The duality that dwells within the human being is not hard to find. These complements exist all around us, just as they do within. Though many strive to be “good people” they forget that they, too, are capable of the other. We should not focus on the polarities alone in the sphere of duality, but more on the fabric that binds them; the paradox.
Throughout popular culture, especially in the west, we have the ability to deify those who have committed grave crimes. We honor those that have wronged and those that have not been “good people.”
We have movies and stories that portray the typical antagonist as the protagonist character. This is common with stories of thieves, and also with particular cults that would otherwise be considered malicious. The popular movies Ocean’s Eleven and its two sequels portray the thieves as the protagonists. Though this is a fun screen rendering, its popularity illustrates the interest in and the innate nature of man’s duality.
The story of William H. Bonnie, or Billy the Kid, has spawned many books, films, plays and the like. Known as a wanted murderer, though the stories vary; Billy the Kid has been held high on a pedestal of fame since the 1800’s. We have a modest museum dedicated to the man. The gunslinger role is popular with children and some adults. He is often portrayed as a protagonist character in many stories.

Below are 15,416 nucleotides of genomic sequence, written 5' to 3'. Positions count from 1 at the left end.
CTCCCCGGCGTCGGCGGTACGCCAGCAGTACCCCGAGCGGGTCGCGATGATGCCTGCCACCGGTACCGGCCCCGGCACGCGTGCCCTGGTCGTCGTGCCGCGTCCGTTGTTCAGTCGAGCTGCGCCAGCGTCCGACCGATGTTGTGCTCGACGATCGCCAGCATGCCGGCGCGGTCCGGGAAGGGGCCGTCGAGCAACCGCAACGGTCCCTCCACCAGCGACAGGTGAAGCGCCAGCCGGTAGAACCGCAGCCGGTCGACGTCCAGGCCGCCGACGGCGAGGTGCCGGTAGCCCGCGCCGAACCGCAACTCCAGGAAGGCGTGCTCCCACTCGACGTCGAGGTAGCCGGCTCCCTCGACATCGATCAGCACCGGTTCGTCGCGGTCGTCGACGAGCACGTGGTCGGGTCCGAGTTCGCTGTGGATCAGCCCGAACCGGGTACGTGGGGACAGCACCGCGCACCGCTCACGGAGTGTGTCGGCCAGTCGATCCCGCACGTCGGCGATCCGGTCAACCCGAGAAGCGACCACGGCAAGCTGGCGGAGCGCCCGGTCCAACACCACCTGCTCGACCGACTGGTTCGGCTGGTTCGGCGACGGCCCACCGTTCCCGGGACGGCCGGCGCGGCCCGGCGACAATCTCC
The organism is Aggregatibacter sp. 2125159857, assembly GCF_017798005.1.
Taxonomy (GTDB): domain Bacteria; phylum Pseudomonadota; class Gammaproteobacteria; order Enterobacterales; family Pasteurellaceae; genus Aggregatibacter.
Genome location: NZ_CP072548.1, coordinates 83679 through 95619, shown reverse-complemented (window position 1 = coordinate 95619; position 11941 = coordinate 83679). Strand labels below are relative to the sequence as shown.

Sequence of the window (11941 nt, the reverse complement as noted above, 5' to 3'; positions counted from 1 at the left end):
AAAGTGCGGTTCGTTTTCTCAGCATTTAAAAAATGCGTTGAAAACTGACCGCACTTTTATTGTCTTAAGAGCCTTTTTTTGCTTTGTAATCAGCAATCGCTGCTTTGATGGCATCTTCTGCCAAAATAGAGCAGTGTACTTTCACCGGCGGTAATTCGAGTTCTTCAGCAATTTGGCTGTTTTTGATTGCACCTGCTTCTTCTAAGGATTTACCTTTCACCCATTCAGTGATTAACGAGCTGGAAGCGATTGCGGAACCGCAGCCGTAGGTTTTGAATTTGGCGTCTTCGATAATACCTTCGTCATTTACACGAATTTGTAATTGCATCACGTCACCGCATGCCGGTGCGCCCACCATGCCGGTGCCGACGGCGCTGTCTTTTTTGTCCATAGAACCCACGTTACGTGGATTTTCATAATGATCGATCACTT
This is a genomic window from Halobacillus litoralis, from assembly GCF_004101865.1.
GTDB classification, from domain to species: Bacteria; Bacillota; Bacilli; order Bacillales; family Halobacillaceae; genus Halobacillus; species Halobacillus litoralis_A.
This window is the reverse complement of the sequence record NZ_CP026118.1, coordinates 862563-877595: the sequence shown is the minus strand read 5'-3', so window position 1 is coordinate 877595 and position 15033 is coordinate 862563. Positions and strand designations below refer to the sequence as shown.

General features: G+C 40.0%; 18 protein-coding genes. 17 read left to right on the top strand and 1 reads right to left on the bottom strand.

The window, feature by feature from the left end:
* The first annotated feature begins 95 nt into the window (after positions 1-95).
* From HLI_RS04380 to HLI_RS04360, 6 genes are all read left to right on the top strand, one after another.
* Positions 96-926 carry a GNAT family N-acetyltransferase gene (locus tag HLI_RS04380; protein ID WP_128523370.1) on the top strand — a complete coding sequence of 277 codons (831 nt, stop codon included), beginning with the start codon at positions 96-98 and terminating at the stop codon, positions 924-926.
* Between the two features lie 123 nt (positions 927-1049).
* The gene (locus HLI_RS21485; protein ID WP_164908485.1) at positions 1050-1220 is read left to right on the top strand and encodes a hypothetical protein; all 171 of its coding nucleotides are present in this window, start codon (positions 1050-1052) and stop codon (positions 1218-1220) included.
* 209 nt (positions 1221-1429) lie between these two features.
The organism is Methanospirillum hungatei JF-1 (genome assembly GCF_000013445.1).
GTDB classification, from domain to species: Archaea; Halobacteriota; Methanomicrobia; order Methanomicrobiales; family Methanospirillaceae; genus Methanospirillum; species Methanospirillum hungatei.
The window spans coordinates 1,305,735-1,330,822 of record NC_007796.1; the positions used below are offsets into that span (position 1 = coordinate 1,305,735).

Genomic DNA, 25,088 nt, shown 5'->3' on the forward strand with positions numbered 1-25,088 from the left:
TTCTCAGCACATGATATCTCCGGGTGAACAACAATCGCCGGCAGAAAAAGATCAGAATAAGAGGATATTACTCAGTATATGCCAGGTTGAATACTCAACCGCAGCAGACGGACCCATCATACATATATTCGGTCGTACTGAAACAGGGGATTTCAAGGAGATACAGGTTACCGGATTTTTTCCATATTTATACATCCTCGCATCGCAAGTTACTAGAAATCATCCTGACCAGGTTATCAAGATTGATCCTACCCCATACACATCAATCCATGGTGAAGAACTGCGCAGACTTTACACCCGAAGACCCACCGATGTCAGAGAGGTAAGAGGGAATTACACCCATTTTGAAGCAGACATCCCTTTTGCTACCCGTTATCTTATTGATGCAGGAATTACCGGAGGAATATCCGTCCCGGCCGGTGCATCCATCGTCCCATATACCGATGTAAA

Bonnie and Clyde were two people who had the support of many during their time, even though they slaughtered people and robbed them. This tale was given the lure of a love story. We can see these stories emulated in movies such as Thelma and Louise, True Romance, Natural Born Killers and several others.
Humans hold a natural duality within, just as nature does. We must not forget this. The lure of either polarity is alive and well within each of us. Many enjoy being devious, malicious and “bad people.” The opposite is also true, but we must not forget the paradox; the fabric that lives between the two.
Within the heart we can find the balance. We can recognize that we are always both polarities, constantly gravitating toward one or the other. We can fold to anger or we can rise to compassion. We must acknowledge that to be both is to be alive. We must always make the choice.
If we should enable ourselves to walk in a non-dual awareness, when consciousness is no longer divided into subject and object; when an inexplicable but transcendent wholeness pervades, and one’s actions flow from within and from without; from the true essence of spirit, then possibly, we may attain enlightenment.
Until that time, we must recognize that we are duality; just as nature; just as it always has been.